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Tougher protections for journalism added to online safety laws

People’s access to trusted, high-quality journalism online is to get a further boost as the government adds stronger press protections to its pioneering Online Safety Bill.

  • Further boost to journalism protections in world-leading internet safety laws
  • Requirement to keep news articles up even if under review by moderators
  • Platforms must notify news publishers and offer a right of appeal before taking any action

An amendment to the Bill tabled by ministers last night is designed to guard against the arbitrary removal of articles from journalists at recognised news outlets when shared on social media platforms.
According to Ofcom, half of UK adults use social media for news, with Facebook, Twitter and Instagram the most popular platforms for this purpose. The internet is the most-used platform for news consumption among 16-24 year-olds and people from minority ethnic groups. ​

But news content has been removed or made less visible by social media moderators or algorithms for unclear reasons, often at the height of news cycles. For example, last year Youtube suddenly removed TalkRadio’s channel then reinstated it 12 hours later, admitting the move had been a mistake.

The measures will help address this situation and are an extra layer of protection to the safeguards already written into the Bill for online journalism.

The Bill currently would not stop platforms from removing news publishers’ content or making it less visible if they decided to review it for potential breaches of their terms and conditions, even if they eventually found no fault with it.

Under the new amendment, Category 1 companies - including the largest and most popular social media platforms - will now be required to ensure recognised news publishers’ articles remain viewable and accessible on their sites even if they are under review by moderators.

They will be required to notify news publishers and offer them a right of appeal before removing or moderating their content or taking any action against their accounts.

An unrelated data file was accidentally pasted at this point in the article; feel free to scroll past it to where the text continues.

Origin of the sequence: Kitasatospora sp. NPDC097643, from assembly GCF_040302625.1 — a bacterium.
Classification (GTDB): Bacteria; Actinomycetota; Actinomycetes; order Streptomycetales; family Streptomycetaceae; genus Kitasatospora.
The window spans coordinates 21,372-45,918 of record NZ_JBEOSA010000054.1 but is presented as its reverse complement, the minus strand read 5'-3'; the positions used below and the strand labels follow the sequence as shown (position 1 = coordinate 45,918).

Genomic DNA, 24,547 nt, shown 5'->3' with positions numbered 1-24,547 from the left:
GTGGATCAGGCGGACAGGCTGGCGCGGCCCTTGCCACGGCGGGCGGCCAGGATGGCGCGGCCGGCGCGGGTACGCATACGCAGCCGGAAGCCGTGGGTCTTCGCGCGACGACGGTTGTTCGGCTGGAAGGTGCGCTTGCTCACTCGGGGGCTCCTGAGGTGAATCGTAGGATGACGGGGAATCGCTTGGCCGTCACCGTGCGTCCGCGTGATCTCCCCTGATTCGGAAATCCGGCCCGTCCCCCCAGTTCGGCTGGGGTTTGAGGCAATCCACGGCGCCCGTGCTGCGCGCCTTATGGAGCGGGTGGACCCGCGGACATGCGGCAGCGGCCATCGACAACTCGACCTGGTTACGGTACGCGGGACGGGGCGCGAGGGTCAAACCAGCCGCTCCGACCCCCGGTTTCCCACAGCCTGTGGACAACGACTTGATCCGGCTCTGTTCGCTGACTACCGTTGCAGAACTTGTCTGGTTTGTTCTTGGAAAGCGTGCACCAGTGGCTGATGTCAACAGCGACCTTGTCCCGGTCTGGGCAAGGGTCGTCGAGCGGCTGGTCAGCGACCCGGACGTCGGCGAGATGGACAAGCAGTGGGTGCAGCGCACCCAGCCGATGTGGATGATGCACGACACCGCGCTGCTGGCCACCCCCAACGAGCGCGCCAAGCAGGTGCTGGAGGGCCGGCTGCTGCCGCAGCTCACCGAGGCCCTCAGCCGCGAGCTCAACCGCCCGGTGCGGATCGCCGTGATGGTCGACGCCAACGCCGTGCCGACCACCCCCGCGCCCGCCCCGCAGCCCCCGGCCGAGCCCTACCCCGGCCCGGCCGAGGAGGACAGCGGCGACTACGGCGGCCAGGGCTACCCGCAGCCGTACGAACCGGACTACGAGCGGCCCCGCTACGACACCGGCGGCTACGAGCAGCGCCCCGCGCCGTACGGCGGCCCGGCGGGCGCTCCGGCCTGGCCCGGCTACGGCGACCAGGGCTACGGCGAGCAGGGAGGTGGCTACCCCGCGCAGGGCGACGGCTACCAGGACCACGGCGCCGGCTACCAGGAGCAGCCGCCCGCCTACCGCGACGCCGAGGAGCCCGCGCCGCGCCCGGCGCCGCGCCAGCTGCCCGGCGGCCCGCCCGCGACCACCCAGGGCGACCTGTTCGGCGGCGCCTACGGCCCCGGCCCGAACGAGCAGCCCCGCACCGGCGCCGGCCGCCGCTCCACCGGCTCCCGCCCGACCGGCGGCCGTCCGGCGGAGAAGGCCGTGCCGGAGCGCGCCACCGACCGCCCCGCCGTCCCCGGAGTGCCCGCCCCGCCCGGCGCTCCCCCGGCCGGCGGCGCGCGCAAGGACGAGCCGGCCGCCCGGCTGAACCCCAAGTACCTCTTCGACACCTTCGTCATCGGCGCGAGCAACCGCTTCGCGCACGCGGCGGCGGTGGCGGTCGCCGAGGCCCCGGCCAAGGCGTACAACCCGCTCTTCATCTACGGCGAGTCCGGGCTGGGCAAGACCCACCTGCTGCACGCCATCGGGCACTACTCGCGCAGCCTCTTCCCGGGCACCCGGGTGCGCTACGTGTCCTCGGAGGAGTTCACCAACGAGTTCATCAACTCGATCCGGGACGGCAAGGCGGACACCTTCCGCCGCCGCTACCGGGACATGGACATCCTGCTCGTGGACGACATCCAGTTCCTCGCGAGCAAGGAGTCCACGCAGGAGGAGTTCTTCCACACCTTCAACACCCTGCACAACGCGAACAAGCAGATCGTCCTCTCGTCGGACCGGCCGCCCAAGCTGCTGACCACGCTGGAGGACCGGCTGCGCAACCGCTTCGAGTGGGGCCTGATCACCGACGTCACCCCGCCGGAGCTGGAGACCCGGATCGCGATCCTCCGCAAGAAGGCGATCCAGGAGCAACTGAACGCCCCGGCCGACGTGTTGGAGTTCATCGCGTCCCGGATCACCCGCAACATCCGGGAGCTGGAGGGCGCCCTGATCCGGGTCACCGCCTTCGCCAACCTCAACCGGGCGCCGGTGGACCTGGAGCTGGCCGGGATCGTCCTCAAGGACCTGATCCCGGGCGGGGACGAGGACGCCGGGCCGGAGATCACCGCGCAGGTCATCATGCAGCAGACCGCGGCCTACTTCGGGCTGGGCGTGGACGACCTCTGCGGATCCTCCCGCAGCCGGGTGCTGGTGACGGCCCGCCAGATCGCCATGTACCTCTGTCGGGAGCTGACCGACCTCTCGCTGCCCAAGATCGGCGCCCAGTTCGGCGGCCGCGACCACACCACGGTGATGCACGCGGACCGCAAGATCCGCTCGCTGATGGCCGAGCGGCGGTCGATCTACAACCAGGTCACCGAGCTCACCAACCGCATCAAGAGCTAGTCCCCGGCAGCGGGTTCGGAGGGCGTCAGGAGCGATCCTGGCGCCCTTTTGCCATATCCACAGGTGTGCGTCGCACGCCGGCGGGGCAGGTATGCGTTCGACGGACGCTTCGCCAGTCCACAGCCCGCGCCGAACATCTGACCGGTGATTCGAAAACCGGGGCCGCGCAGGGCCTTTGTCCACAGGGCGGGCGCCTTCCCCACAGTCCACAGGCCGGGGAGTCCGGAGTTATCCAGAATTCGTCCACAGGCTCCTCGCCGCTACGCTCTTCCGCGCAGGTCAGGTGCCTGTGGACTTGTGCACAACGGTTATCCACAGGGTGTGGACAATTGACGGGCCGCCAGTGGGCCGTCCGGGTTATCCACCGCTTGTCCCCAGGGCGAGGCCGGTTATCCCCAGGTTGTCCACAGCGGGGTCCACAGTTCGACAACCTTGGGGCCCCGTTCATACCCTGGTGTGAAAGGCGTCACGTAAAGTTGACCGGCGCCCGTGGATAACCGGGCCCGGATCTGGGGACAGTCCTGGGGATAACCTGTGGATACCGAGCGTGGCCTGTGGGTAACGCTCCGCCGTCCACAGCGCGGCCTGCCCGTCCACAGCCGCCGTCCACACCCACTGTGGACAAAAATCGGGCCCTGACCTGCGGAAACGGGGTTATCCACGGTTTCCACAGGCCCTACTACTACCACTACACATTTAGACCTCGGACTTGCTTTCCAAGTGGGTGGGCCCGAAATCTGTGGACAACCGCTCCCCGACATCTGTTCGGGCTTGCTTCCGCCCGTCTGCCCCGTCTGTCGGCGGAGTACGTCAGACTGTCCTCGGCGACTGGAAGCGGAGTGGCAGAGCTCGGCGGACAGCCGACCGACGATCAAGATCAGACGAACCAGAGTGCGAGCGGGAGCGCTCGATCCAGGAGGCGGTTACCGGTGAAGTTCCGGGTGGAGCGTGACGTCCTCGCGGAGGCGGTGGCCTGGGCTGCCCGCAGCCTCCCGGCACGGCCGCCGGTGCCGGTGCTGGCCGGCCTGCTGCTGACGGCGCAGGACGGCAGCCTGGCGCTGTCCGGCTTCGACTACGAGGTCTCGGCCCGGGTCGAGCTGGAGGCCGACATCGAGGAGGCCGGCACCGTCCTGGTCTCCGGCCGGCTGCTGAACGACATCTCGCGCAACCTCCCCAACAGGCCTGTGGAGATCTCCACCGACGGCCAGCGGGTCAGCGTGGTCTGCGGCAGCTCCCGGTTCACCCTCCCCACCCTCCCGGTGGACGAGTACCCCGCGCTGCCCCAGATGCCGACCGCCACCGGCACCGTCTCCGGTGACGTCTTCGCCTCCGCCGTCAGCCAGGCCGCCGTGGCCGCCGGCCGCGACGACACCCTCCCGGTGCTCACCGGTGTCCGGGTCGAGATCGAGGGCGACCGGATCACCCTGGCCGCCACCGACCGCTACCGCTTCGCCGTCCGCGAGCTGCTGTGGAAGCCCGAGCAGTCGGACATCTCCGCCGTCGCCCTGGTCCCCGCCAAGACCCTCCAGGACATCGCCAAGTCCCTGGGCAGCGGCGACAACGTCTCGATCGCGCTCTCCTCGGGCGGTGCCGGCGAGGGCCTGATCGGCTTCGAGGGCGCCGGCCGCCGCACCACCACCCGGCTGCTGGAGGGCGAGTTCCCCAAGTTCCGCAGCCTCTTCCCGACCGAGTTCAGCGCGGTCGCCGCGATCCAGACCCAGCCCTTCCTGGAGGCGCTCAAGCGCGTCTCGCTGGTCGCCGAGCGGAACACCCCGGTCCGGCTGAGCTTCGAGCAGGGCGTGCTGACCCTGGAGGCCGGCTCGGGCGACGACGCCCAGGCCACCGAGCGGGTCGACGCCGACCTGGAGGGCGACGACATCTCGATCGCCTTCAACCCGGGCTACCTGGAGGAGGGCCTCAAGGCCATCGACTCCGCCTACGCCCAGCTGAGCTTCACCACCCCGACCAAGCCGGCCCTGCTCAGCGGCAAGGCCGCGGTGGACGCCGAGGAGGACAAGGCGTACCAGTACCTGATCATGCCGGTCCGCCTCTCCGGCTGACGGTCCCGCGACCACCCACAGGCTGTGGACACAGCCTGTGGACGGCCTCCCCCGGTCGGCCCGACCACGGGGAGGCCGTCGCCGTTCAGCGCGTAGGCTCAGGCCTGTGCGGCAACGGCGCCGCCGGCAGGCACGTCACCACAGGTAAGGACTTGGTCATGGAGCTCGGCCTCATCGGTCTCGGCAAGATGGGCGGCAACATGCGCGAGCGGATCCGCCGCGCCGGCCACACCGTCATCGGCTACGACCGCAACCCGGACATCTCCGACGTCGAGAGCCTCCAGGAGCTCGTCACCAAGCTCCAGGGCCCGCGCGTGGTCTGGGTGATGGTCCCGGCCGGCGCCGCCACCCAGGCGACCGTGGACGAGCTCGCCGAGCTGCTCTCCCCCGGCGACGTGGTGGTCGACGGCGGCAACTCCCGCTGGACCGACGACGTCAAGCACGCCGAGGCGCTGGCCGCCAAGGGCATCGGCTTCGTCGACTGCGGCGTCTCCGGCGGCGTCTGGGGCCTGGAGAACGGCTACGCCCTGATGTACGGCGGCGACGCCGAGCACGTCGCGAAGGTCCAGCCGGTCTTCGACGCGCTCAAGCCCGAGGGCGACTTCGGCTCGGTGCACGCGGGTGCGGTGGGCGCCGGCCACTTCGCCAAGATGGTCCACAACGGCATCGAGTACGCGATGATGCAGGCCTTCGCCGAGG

This will reduce the risk of platforms taking arbitrary or accidental moderation decisions against news publisher content which plays an invaluable role in UK society and democracy. News publishers will benefit from greater awareness and advance warning about possible action being taken against their content, and more transparency about the decision-making behind it.

Digital Secretary Nadine Dorries said:

“Our democracy depends on people’s access to high quality journalism and our world-leading internet safety law brings in tough new safeguards for freedom of speech and the press online.

“Yet we’ve seen tech firms arbitrarily remove legitimate journalism with a complete lack of transparency and this could seriously impact public discourse. These extra protections will stop that from happening.”

The amendment follows concerns raised by the news industry and the Joint Committee that the Bill could indirectly incentivise platforms to be overzealous in removing or moderating news publishers’ content due to fear of sanctions by the regulator Ofcom. This could damage the commercial sustainability of news publishers, many of which rely on the advertising revenue they receive through people accessing their content on social media channels.

The government has listened to these concerns and strengthened the protections to prevent this happening. The new requirement means that, unless it is illegal under  the Bill or platforms would have a criminal or civil liability for hosting it,content from recognised news publishers will remain online even while a review by moderators and any subsequent appeal takes place.